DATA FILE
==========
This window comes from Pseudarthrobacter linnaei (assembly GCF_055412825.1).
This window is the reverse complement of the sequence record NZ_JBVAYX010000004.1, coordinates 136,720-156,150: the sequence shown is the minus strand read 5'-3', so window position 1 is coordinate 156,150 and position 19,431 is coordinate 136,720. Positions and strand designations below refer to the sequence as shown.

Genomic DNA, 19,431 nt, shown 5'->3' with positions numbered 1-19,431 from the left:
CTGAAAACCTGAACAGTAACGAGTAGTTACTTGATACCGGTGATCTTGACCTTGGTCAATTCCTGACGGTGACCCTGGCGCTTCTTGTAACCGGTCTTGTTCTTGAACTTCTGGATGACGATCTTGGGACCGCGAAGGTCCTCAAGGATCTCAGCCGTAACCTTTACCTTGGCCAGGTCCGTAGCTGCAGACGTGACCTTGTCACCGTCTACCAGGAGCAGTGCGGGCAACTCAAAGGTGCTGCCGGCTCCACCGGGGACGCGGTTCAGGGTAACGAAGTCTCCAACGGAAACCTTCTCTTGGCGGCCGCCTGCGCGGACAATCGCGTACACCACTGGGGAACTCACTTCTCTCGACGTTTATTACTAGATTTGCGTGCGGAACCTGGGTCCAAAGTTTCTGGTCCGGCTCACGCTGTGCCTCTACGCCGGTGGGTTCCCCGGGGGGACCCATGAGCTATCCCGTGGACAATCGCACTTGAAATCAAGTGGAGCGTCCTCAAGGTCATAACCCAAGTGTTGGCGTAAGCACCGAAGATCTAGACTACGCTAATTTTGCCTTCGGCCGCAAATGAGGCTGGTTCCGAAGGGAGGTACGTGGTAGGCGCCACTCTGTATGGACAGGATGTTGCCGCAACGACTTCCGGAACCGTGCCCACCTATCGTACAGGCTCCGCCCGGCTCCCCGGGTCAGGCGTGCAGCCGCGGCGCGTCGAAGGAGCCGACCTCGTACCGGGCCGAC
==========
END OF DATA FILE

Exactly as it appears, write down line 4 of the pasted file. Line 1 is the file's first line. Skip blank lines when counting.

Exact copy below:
CTGAAAACCTGAACAGTAACGAGTAGTTACTTGATACCGGTGATCTTGACCTTGGTCAATTCCTGACGGTGACCCTGGCGCTTCTTGTAACCGGTCTTGTTCTTGAACTTCTGGATGACGATCTTGGGACCGCGAAGGTCCTCAAGGATCTCAGCCGTAACCTTTACCTTGGCCAGGTCCGTAGCTGCAGACGTGACCTTGTCACCGTCTACCAGGAGCAGTGCGGGCAACTCAAAGGTGCTGCCGGCTCCACCGGGGACGCGGTTCAGGGTAACGAAGTCTCCAACGGAAACCTTCTCTTGGCGGCCGCCTGCGCGGACAATCGCGTACACCACTGGGGAACTCACTTCTCTCGACGTTTATTACTAGATTTGCGTGCGGAACCTGGGTCCAAAGTTTCTGGTCCGGCTCACGCTGTGCCTCTACGCCGGTGGGTTCCCCGGGGGGACCCATGAGCTATCCCGTGGACAATCGCACTTGAAATCAAGTGGAGCGTCCTCAAGGTCATAACCCAAGTGTTGGCGTAAGCACCGAAGATCTAGACTACGCTAATTTTGCCTTCGGCCGCAAATGAGGCTGGTTCCGAAGGGAGGTACGTGGTAGGCGCCACTCTGTATGGACAGGATGTTGCCGCAACGACTTCCGGAACCGTGCCCACCTATCGTACAGGCTCCGCCCGGCTCCCCGGGTCAGGCGTGCAGCCGCGGCGCGTCGAAGGAGCCGACCTCGTACCGGGCCGAC